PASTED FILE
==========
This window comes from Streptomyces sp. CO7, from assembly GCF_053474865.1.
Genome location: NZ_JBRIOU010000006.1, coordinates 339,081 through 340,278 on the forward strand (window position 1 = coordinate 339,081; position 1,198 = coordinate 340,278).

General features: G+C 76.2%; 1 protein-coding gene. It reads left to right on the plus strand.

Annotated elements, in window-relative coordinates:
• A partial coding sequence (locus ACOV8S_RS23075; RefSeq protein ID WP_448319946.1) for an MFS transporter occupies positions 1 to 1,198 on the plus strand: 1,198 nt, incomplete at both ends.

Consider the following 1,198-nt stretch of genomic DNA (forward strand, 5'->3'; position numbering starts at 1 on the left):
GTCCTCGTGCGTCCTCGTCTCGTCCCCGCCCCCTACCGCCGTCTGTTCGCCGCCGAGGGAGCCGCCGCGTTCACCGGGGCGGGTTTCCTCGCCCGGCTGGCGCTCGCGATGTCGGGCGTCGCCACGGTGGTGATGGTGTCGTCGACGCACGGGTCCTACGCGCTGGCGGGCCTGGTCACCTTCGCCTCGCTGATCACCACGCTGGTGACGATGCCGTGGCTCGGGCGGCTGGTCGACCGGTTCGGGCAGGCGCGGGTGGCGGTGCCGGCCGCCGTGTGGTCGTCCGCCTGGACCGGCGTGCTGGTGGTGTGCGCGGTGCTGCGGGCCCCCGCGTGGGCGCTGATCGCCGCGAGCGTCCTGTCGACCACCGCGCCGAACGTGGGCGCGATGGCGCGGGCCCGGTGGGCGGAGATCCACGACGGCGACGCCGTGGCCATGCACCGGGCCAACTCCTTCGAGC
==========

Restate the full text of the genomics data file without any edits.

This window comes from Streptomyces sp. CO7, from assembly GCF_053474865.1.
Genome location: NZ_JBRIOU010000006.1, coordinates 339,081 through 340,278 on the forward strand (window position 1 = coordinate 339,081; position 1,198 = coordinate 340,278).

General features: G+C 76.2%; 1 protein-coding gene. It reads left to right on the plus strand.

Annotated elements, in window-relative coordinates:
• A partial coding sequence (locus ACOV8S_RS23075; RefSeq protein ID WP_448319946.1) for an MFS transporter occupies positions 1 to 1,198 on the plus strand: 1,198 nt, incomplete at both ends.

Consider the following 1,198-nt stretch of genomic DNA (forward strand, 5'->3'; position numbering starts at 1 on the left):
GTCCTCGTGCGTCCTCGTCTCGTCCCCGCCCCCTACCGCCGTCTGTTCGCCGCCGAGGGAGCCGCCGCGTTCACCGGGGCGGGTTTCCTCGCCCGGCTGGCGCTCGCGATGTCGGGCGTCGCCACGGTGGTGATGGTGTCGTCGACGCACGGGTCCTACGCGCTGGCGGGCCTGGTCACCTTCGCCTCGCTGATCACCACGCTGGTGACGATGCCGTGGCTCGGGCGGCTGGTCGACCGGTTCGGGCAGGCGCGGGTGGCGGTGCCGGCCGCCGTGTGGTCGTCCGCCTGGACCGGCGTGCTGGTGGTGTGCGCGGTGCTGCGGGCCCCCGCGTGGGCGCTGATCGCCGCGAGCGTCCTGTCGACCACCGCGCCGAACGTGGGCGCGATGGCGCGGGCCCGGTGGGCGGAGATCCACGACGGCGACGCCGTGGCCATGCACCGGGCCAACTCCTTCGAGC